Waterford Community Set To Lace Up and Step Out for Walk MS - National Multiple Sclerosis Society

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The Connecticut Chapter strives to provide knowledge and assistance to help people with MS and their families maintain the highest possible quality of life. These goals are achieved through vital national and local programs.

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Waterford Community Set To Lace Up and Step Out for Walk MS

January 28, 2014

WATERFORD, Conn. — More than 6,000 Connecticut residents battle the effects of multiple sclerosis, a potentially debilitating disease that affects the central nervous system. In a show of support, each year hundreds of loved ones, friends, neighbors and co-workers throughout Waterford and surrounding communities, including New London and Groton, step out in solidarity for a single cause: to create a world free of MS.
 
For the first time, Camp Harkness will serve as the starting point for the 2014 Walk MS, presented by Travelers, on Sunday, April 6. Check in opens at 9 a.m. at Harkness Hall and walkers will step out at 10 a.m.
 
The 2013 Walk MS attracted more than 10,000 participants. The National MS Society, Connecticut Chapter, hopes to raise $1.3 million this year.
 
More than 500 walkers took to the pavement in New London last year. Together, they raised more than $72,000. This year, the Waterford planning committee hopes to raise $74,000.
 
The Green Team was named New London’s top team, raising $4,335. The New London site’s top individual walker last year was Chris Getman, who raised $19,445 for the walk.
 
“This year Waterford-area residents are expected to step out in large numbers to demonstrate support for those in their community battling multiple sclerosis,” said Karen E. Butler, National MS Society, Connecticut Chapter, vice president of marketing and public relations. “Our Waterford walk site planning committee members do an exceptional job of rallying the troops, bringing people together from all walks of life in a single effort to raise funds to find a cure.”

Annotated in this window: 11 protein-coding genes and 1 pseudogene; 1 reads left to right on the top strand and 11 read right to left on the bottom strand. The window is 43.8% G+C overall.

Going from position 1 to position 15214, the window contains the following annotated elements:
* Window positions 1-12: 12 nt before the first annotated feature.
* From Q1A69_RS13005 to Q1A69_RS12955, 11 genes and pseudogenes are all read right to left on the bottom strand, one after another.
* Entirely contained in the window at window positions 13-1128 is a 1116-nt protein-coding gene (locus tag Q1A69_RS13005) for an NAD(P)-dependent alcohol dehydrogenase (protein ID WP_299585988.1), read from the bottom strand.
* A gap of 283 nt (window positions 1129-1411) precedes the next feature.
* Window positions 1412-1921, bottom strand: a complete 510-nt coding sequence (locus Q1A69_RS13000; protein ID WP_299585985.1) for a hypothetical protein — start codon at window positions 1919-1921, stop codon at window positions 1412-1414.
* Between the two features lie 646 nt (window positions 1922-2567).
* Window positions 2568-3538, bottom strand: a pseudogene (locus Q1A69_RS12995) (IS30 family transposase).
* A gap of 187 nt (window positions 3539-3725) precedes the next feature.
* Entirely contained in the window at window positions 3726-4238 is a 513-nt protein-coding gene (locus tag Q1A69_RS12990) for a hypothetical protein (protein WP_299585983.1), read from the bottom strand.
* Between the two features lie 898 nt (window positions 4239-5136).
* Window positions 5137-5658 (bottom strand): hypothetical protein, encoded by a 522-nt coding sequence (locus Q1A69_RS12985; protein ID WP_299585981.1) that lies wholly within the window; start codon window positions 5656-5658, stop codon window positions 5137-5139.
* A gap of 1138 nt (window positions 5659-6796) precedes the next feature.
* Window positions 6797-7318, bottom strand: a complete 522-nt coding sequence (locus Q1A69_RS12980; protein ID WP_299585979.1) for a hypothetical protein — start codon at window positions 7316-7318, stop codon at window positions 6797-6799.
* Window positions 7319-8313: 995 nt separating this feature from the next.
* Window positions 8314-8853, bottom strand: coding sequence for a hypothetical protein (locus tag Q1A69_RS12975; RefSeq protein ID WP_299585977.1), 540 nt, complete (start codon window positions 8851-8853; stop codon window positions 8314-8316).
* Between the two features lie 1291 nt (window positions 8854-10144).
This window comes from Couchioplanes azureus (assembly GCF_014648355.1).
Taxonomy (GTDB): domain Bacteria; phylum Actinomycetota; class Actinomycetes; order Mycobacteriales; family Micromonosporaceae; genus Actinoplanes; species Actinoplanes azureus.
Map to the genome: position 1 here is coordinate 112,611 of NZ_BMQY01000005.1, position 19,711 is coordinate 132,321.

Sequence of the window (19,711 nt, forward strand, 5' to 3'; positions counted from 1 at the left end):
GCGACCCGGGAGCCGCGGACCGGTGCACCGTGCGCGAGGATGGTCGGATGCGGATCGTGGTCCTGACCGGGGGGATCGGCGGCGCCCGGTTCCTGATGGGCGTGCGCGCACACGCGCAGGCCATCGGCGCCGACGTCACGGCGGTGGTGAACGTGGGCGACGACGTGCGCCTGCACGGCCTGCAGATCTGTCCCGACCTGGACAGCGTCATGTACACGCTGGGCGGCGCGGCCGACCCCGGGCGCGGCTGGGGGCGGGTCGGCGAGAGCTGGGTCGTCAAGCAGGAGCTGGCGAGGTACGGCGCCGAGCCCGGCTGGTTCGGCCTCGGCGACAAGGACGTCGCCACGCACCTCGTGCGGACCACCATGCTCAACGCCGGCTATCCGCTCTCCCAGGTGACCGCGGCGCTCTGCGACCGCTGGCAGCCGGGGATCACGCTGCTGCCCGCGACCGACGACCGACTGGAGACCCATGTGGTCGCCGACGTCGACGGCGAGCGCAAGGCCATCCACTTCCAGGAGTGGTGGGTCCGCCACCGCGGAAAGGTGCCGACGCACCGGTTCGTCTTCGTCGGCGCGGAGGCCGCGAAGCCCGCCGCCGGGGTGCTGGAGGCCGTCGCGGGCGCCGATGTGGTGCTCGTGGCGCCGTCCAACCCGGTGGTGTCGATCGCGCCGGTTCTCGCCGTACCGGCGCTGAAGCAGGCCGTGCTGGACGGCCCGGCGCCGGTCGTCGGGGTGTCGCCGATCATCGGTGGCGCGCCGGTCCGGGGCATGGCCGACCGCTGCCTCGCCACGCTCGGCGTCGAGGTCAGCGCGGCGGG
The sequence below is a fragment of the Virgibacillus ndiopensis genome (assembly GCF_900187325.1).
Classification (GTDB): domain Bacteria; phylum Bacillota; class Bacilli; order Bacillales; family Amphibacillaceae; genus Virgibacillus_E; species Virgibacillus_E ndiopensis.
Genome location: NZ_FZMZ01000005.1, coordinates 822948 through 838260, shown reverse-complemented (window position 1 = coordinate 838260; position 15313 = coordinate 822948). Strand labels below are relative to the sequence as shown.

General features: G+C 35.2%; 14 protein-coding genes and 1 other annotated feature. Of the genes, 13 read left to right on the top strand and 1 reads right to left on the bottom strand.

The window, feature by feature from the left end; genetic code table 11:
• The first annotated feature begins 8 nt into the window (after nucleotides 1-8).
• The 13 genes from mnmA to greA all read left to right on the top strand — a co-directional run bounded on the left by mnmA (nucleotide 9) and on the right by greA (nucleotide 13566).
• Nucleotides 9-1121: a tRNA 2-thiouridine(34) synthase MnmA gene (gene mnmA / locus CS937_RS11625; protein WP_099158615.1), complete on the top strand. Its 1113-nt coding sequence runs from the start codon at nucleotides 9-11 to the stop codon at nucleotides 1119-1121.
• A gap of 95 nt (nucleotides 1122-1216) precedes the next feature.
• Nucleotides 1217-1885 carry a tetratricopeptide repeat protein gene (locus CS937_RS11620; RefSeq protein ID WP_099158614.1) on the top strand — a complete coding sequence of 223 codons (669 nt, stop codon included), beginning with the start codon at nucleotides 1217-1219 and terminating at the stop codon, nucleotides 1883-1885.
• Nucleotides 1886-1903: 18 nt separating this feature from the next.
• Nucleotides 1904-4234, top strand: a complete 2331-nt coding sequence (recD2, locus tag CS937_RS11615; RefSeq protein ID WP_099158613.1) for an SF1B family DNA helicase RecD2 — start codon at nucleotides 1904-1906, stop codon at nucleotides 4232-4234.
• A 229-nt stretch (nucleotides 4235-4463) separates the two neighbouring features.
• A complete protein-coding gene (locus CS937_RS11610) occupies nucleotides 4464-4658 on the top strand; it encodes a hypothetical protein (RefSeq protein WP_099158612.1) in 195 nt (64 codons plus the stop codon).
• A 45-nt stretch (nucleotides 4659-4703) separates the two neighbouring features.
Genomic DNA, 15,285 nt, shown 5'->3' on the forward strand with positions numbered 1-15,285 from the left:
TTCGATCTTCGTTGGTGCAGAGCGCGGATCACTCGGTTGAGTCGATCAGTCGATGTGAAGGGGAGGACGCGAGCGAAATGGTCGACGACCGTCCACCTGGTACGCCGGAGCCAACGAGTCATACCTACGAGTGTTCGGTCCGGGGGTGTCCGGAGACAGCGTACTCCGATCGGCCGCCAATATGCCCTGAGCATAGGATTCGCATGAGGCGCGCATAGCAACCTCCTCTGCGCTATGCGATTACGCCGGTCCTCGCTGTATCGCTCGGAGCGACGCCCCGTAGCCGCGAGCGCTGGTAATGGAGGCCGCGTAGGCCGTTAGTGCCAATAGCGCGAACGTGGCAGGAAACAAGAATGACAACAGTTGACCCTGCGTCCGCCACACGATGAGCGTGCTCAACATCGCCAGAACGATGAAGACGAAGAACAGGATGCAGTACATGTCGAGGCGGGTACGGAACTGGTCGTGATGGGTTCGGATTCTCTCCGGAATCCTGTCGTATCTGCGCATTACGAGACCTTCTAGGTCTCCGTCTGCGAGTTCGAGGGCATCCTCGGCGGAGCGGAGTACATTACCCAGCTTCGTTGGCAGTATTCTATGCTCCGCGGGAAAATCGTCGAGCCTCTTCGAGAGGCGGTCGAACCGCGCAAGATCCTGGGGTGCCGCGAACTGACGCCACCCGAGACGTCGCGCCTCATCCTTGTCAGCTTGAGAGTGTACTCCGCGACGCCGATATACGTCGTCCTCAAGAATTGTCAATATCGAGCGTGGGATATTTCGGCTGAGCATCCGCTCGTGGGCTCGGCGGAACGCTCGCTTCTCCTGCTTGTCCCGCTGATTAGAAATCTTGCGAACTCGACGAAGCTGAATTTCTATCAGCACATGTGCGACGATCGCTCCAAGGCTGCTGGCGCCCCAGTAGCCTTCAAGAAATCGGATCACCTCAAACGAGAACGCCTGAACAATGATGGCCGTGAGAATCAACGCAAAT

The 2014 Walk MS, presented by Travelers, will be held Saturday, April 5, and Sunday, April 6, 2014 at 12 sites across the state.
At this year’s event, enjoy lunch provided by Coca Cola and Subway.  The Waterford site will also feature an opening stretch, music provided by Johnny G and WCTY, a team photo area, and face painting.  We are also looking for energetic dance groups to perform, and vendors to join us and distribute product sampling / giveaways to our walkers as well.
 
Funds raised by the National Multiple Sclerosis Society, Connecticut Chapter, through events, such as Walk MS, presented by Travelers, ensure ongoing scientific research to find better treatments and a cure, and provide vital programs and services offered by the chapter.
 
Walk MS community partners include News 8, WUVN/WHTX Univision and WUTH Telefutura and Clear Channel Radio Connecticut, which includes The River 105.9, Country 92.5, KISS 95.7, ESPN 1410 AM, KC 101.3, 960 WELI, and ESPN 1300 AM. Other community partners include 95.9 The FOX, WCTY 97.7 and La Puertorriqueñisima 1120 AM.
 
There is no fee to register for Walk MS. However, participants are encouraged to form teams and raise funds.
 
To learn more about the 2014 Walk MS, presented by Travelers, or to register, please visit www.ctfightsMS.org.
 
To learn more about multiple sclerosis, its effects, and programs and services offered by the chapter to those living with MS, email programs@ctfightsMS.org or visit www.ctfightsMS.org.
 
1/28/14

About the Connecticut Chapter of the National Multiple Sclerosis (MS) Society

The Connecticut Chapter strives to provide knowledge and assistance to help people with MS and their families maintain the highest possible quality of life. These goals are achieved through vital national and local programs.

About Multiple Sclerosis

Multiple sclerosis, an unpredictable, often disabling disease of the central nervous system, interrupts the flow of information within the brain, and between the brain and body. Symptoms range from numbness and tingling to blindness and paralysis. The progress, severity and specific symptoms of MS in any one person cannot yet be predicted, but advances in research and treatment are moving us closer to a world free of MS. Most people with MS are diagnosed between the ages of 20 and 50, with at least two to three times more women than men being diagnosed with the disease. MS affects more than 2.3 million people worldwide.

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